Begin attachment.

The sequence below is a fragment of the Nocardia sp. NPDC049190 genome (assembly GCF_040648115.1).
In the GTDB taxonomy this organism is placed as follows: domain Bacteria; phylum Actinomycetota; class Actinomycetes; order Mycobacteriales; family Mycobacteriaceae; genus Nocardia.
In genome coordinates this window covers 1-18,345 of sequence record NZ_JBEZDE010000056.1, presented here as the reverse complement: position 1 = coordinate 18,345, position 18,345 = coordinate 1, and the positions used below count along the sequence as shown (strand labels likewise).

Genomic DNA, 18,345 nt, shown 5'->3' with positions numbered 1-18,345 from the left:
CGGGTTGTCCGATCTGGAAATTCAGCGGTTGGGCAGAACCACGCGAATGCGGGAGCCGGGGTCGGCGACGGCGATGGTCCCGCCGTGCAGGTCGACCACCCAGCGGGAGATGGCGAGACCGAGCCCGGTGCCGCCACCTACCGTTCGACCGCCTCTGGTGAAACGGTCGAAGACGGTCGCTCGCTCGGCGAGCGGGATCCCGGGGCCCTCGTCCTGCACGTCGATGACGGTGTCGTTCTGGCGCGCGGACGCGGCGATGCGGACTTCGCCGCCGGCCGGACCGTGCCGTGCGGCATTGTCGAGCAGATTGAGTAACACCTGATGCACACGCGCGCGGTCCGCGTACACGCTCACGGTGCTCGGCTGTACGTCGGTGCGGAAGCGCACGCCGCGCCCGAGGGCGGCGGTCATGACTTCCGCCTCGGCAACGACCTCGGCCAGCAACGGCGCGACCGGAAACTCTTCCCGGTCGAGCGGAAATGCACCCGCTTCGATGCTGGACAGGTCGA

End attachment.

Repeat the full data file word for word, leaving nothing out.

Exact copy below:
The sequence below is a fragment of the Nocardia sp. NPDC049190 genome (assembly GCF_040648115.1).
In the GTDB taxonomy this organism is placed as follows: domain Bacteria; phylum Actinomycetota; class Actinomycetes; order Mycobacteriales; family Mycobacteriaceae; genus Nocardia.
In genome coordinates this window covers 1-18,345 of sequence record NZ_JBEZDE010000056.1, presented here as the reverse complement: position 1 = coordinate 18,345, position 18,345 = coordinate 1, and the positions used below count along the sequence as shown (strand labels likewise).

Genomic DNA, 18,345 nt, shown 5'->3' with positions numbered 1-18,345 from the left:
CGGGTTGTCCGATCTGGAAATTCAGCGGTTGGGCAGAACCACGCGAATGCGGGAGCCGGGGTCGGCGACGGCGATGGTCCCGCCGTGCAGGTCGACCACCCAGCGGGAGATGGCGAGACCGAGCCCGGTGCCGCCACCTACCGTTCGACCGCCTCTGGTGAAACGGTCGAAGACGGTCGCTCGCTCGGCGAGCGGGATCCCGGGGCCCTCGTCCTGCACGTCGATGACGGTGTCGTTCTGGCGCGCGGACGCGGCGATGCGGACTTCGCCGCCGGCCGGACCGTGCCGTGCGGCATTGTCGAGCAGATTGAGTAACACCTGATGCACACGCGCGCGGTCCGCGTACACGCTCACGGTGCTCGGCTGTACGTCGGTGCGGAAGCGCACGCCGCGCCCGAGGGCGGCGGTCATGACTTCCGCCTCGGCAACGACCTCGGCCAGCAACGGCGCGACCGGAAACTCTTCCCGGTCGAGCGGAAATGCACCCGCTTCGATGCTGGACAGGTCGA